...Show more

My final goal with photography is the print...so that is how I show off my art...not via the net at 1200 pixels to be viewed by an unknown system that is not calibrated and maybe having a green tint. No...that is not how I want my art to be displayed.

I'm very meticulous with my printing and final presentation and I use galleries and other exhibitions to show off my work. It hangs in high end homes throughout British Columbia and that is how I want my art to be displayed...so I have control over the variables. I've even advised clients on the proper lighting to get the most out of my prints.

Just throwing up a small digital image onto the net and having millions view it might turn some cranks...but I know the huge majority of those viewing the image are using very poor quality displays which affect my image greatly. Sure...I post images onto the net...but that is not why I take photos...far from it. I don't need the ego boost of having the entire world looking at my art...I'm happy to meet a very select few which appreciate the detailed process I go through creating my prints...my art.

So...maybe some of us don't need to post to the world and get a bunch of likes for our images. Maybe some of us are happy to just show off our final prints...whether they are created totally analog...or totally digital or maybe some hybrid mix of analog and digital.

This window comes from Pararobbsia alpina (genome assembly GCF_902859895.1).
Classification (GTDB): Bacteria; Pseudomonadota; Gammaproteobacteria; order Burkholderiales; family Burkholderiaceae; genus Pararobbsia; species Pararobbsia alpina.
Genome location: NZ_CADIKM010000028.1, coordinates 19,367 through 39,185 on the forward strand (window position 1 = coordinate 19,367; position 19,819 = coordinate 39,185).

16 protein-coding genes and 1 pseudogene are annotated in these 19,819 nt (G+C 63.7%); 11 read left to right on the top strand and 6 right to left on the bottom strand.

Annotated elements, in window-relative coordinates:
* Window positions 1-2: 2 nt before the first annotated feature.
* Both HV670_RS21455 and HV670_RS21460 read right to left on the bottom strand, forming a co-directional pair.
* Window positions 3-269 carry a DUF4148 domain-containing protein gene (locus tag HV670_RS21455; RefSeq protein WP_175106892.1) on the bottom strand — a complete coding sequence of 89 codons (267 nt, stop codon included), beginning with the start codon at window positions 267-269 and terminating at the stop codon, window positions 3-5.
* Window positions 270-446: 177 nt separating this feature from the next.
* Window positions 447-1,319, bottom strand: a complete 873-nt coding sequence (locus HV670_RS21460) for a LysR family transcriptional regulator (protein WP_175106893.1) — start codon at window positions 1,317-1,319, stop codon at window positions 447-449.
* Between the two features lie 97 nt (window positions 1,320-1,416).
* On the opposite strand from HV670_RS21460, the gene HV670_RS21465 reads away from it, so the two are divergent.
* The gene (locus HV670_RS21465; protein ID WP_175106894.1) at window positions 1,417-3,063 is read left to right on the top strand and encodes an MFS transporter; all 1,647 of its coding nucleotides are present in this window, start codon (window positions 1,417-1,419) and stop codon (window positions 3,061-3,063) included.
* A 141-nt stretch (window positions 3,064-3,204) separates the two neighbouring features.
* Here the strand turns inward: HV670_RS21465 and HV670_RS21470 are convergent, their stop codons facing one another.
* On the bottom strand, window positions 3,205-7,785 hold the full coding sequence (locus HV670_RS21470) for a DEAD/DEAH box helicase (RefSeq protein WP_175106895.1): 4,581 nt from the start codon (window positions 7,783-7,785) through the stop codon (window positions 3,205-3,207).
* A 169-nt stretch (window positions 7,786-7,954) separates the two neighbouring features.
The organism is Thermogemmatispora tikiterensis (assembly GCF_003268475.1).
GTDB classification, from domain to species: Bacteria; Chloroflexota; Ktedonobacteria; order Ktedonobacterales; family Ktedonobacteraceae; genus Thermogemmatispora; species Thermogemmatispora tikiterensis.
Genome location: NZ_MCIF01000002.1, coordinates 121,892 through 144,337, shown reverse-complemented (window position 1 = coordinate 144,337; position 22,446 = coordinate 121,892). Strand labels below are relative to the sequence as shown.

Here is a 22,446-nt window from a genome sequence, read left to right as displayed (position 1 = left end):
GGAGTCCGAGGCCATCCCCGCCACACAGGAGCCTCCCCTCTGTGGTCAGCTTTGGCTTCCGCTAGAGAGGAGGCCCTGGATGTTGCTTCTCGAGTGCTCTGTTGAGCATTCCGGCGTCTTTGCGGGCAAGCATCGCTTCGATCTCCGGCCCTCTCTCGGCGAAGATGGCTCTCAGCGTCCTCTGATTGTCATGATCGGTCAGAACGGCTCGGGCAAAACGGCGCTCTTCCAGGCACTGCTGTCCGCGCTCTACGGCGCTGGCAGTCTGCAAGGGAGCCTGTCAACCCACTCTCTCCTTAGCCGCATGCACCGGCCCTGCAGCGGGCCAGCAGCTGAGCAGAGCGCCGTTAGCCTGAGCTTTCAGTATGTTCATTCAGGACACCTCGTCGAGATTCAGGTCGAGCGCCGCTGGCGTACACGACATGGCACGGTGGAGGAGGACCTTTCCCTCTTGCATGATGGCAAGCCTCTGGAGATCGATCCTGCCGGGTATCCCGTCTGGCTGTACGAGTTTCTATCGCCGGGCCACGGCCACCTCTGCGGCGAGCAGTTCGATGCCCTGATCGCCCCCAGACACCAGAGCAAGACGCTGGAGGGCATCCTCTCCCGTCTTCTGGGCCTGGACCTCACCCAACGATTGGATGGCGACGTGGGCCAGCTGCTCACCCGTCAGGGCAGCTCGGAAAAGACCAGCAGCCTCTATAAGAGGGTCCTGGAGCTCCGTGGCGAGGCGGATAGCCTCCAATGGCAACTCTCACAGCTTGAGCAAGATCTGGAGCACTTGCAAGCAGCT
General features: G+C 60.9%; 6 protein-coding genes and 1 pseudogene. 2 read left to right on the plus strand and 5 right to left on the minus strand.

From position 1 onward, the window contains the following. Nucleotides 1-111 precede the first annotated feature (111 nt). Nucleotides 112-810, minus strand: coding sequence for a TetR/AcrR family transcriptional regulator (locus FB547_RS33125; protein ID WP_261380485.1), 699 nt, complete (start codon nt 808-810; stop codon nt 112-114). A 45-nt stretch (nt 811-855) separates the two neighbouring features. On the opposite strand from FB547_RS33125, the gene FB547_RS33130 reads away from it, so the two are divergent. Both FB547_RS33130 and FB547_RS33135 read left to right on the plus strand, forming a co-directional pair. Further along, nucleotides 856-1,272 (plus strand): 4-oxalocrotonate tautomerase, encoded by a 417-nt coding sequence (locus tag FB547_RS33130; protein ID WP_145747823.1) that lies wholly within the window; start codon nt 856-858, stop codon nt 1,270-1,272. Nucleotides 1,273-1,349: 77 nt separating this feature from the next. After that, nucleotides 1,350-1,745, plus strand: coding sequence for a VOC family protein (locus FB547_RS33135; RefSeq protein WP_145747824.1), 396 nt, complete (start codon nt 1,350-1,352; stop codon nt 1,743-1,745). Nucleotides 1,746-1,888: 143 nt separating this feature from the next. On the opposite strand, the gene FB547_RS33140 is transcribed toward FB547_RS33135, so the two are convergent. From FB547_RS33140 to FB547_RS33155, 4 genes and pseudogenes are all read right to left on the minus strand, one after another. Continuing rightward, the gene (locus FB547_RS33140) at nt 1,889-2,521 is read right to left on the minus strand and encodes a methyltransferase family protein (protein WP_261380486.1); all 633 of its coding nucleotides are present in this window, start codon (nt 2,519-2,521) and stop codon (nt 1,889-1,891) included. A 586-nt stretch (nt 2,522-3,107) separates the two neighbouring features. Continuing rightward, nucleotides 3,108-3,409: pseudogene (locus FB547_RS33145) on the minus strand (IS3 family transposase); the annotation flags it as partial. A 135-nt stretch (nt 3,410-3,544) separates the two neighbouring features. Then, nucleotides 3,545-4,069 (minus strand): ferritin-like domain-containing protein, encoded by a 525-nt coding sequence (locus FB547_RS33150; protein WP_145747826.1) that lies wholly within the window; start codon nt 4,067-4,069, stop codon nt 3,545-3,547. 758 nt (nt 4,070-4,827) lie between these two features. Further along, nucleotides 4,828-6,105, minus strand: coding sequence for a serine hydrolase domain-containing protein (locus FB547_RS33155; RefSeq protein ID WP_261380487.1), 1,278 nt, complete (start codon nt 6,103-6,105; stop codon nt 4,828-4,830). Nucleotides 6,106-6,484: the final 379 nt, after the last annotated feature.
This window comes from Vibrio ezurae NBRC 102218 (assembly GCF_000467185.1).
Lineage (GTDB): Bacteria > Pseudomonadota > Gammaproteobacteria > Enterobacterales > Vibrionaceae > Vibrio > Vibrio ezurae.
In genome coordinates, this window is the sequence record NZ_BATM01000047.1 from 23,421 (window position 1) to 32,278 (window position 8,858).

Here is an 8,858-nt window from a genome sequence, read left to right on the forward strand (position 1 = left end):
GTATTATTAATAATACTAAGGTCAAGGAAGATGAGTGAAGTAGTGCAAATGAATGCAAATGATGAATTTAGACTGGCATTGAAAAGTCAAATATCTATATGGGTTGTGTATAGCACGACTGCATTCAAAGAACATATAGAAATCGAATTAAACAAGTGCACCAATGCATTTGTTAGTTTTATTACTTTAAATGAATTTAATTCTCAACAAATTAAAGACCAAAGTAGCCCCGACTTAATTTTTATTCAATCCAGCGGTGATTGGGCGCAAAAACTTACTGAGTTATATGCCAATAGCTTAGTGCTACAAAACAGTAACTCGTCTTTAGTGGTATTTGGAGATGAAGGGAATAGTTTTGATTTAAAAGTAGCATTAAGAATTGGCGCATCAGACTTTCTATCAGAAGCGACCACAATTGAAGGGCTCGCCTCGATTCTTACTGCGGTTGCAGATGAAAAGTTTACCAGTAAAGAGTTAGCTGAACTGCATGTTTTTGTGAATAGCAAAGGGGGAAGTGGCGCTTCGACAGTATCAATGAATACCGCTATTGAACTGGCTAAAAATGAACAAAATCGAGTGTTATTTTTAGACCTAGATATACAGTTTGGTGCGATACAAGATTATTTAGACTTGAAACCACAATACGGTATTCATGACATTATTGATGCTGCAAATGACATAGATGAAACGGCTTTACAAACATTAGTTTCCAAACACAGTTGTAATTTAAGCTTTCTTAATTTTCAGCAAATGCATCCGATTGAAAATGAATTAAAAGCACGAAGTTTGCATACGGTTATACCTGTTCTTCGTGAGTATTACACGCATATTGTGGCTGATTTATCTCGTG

Jan 18, 2017 at 08:53 PM
George Orwell
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p.21 #6 · p.21 #6 · Could you go back to film?


PhotoMaximum wrote:
There is no doubt that film has improved over the decades. But any marginal progression in specific film quality upgrades in no way matches the meteoric development of digital sensor technology.


WOW!! A 140 year old technology is not advancing as quickly as a 20 year old one? Stop the presses!!
PhotoMaximum wrote:
Is TriX or Fujichrome demonstrably better now than it was in 1998?


Yes, Tri-X is now a partially T-Grained film, making the grain better than it was in the past.

PhotoMaximum wrote:
Are there any high speed films that match the incredibly high ISO ratings of the cutting edge digital cameras? No...


Nope. Yet I still shoot 99% film over digital. Stratospheric ISO values are completely uninteresting to me.
PhotoMaximum wrote:
Film is interesting. Some fans stay completely in the analog arena. No scanning and no digital delivery of any kind. There are great web forums devoted to this. The issue here is how do you reach any audience with a 100% analog workflow? "Come on over and look at my chromes on the light table?" You have to print your images...


Straw man argument. NO ONE here is saying stay 100% analogue. You invent nonsense to denigrate film.
PhotoMaximum wrote:

To the guys who love film and have so much passion for it: we are not trying to pee in your cereal here.


Yes you are. It's transparent and contemptible.

PhotoMaximum wrote:
Just please be realistic.


Pulllzeee.......LMAO.
PhotoMaximum wrote:
Your film arena is now a very small portion of the imaging world.


Duh. No one is claiming film use is back to where it once was. It is growing and that is beyond debate.
PhotoMaximum wrote:
Enjoy it now, because it might not be a long term option for you.


More FUD. More idiotic nonsense. Just laughable.
PhotoMaximum wrote: